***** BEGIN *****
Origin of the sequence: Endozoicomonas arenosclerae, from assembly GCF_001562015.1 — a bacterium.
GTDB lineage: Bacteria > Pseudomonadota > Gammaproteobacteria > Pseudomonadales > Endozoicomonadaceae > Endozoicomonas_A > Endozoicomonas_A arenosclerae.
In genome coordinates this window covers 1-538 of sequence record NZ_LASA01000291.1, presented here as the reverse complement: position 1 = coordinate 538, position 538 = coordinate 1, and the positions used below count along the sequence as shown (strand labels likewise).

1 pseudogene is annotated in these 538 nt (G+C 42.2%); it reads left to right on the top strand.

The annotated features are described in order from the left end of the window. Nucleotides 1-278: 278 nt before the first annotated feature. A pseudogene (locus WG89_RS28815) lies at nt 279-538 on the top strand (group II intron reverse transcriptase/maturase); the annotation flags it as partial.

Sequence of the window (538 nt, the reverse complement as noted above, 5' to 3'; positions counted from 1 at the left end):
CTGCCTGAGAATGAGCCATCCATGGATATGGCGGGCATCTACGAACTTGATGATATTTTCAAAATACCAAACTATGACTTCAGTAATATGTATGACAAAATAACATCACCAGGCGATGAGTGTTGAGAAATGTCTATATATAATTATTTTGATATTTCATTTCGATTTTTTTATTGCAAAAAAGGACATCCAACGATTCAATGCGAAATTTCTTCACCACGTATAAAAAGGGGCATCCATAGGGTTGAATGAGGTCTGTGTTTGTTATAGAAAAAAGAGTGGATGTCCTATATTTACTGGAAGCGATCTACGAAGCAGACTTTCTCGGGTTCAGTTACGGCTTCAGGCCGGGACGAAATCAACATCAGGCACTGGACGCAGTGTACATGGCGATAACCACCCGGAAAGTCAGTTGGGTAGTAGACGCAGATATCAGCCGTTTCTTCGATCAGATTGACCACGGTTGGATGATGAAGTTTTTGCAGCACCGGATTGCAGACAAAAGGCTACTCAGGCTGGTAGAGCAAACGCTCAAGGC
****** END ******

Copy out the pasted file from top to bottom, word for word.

Origin of the sequence: Endozoicomonas arenosclerae, from assembly GCF_001562015.1 — a bacterium.
GTDB lineage: Bacteria > Pseudomonadota > Gammaproteobacteria > Pseudomonadales > Endozoicomonadaceae > Endozoicomonas_A > Endozoicomonas_A arenosclerae.
In genome coordinates this window covers 1-538 of sequence record NZ_LASA01000291.1, presented here as the reverse complement: position 1 = coordinate 538, position 538 = coordinate 1, and the positions used below count along the sequence as shown (strand labels likewise).

1 pseudogene is annotated in these 538 nt (G+C 42.2%); it reads left to right on the top strand.

The annotated features are described in order from the left end of the window. Nucleotides 1-278: 278 nt before the first annotated feature. A pseudogene (locus WG89_RS28815) lies at nt 279-538 on the top strand (group II intron reverse transcriptase/maturase); the annotation flags it as partial.

Sequence of the window (538 nt, the reverse complement as noted above, 5' to 3'; positions counted from 1 at the left end):
CTGCCTGAGAATGAGCCATCCATGGATATGGCGGGCATCTACGAACTTGATGATATTTTCAAAATACCAAACTATGACTTCAGTAATATGTATGACAAAATAACATCACCAGGCGATGAGTGTTGAGAAATGTCTATATATAATTATTTTGATATTTCATTTCGATTTTTTTATTGCAAAAAAGGACATCCAACGATTCAATGCGAAATTTCTTCACCACGTATAAAAAGGGGCATCCATAGGGTTGAATGAGGTCTGTGTTTGTTATAGAAAAAAGAGTGGATGTCCTATATTTACTGGAAGCGATCTACGAAGCAGACTTTCTCGGGTTCAGTTACGGCTTCAGGCCGGGACGAAATCAACATCAGGCACTGGACGCAGTGTACATGGCGATAACCACCCGGAAAGTCAGTTGGGTAGTAGACGCAGATATCAGCCGTTTCTTCGATCAGATTGACCACGGTTGGATGATGAAGTTTTTGCAGCACCGGATTGCAGACAAAAGGCTACTCAGGCTGGTAGAGCAAACGCTCAAGGC